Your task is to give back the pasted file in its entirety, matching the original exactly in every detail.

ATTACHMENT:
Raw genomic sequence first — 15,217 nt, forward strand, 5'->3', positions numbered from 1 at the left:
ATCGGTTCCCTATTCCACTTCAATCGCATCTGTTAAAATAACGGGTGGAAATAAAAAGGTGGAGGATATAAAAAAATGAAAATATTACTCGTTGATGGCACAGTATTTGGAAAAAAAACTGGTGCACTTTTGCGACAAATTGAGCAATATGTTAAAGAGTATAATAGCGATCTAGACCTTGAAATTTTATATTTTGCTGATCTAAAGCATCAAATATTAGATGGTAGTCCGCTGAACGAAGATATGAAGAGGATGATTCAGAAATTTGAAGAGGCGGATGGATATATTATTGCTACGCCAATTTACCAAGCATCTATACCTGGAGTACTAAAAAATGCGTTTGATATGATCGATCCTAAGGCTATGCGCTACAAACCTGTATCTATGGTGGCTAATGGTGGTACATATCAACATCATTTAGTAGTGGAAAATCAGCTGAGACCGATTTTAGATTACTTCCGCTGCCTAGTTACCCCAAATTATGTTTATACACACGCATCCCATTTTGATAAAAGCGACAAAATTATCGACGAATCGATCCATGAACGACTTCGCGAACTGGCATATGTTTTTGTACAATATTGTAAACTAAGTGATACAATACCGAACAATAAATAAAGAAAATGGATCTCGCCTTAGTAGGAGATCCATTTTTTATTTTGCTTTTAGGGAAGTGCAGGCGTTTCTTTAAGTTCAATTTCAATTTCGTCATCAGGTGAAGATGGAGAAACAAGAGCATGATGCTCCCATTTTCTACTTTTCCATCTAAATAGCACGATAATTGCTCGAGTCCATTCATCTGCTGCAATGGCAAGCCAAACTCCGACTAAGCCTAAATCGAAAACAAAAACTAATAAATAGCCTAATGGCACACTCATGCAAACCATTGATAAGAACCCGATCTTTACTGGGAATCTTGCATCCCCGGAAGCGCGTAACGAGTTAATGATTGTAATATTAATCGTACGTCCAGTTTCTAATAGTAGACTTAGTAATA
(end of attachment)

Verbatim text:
Raw genomic sequence first — 15,217 nt, forward strand, 5'->3', positions numbered from 1 at the left:
ATCGGTTCCCTATTCCACTTCAATCGCATCTGTTAAAATAACGGGTGGAAATAAAAAGGTGGAGGATATAAAAAAATGAAAATATTACTCGTTGATGGCACAGTATTTGGAAAAAAAACTGGTGCACTTTTGCGACAAATTGAGCAATATGTTAAAGAGTATAATAGCGATCTAGACCTTGAAATTTTATATTTTGCTGATCTAAAGCATCAAATATTAGATGGTAGTCCGCTGAACGAAGATATGAAGAGGATGATTCAGAAATTTGAAGAGGCGGATGGATATATTATTGCTACGCCAATTTACCAAGCATCTATACCTGGAGTACTAAAAAATGCGTTTGATATGATCGATCCTAAGGCTATGCGCTACAAACCTGTATCTATGGTGGCTAATGGTGGTACATATCAACATCATTTAGTAGTGGAAAATCAGCTGAGACCGATTTTAGATTACTTCCGCTGCCTAGTTACCCCAAATTATGTTTATACACACGCATCCCATTTTGATAAAAGCGACAAAATTATCGACGAATCGATCCATGAACGACTTCGCGAACTGGCATATGTTTTTGTACAATATTGTAAACTAAGTGATACAATACCGAACAATAAATAAAGAAAATGGATCTCGCCTTAGTAGGAGATCCATTTTTTATTTTGCTTTTAGGGAAGTGCAGGCGTTTCTTTAAGTTCAATTTCAATTTCGTCATCAGGTGAAGATGGAGAAACAAGAGCATGATGCTCCCATTTTCTACTTTTCCATCTAAATAGCACGATAATTGCTCGAGTCCATTCATCTGCTGCAATGGCAAGCCAAACTCCGACTAAGCCTAAATCGAAAACAAAAACTAATAAATAGCCTAATGGCACACTCATGCAAACCATTGATAAGAACCCGATCTTTACTGGGAATCTTGCATCCCCGGAAGCGCGTAACGAGTTAATGATTGTAATATTAATCGTACGTCCAGTTTCTAATAGTAGACTTAGTAATA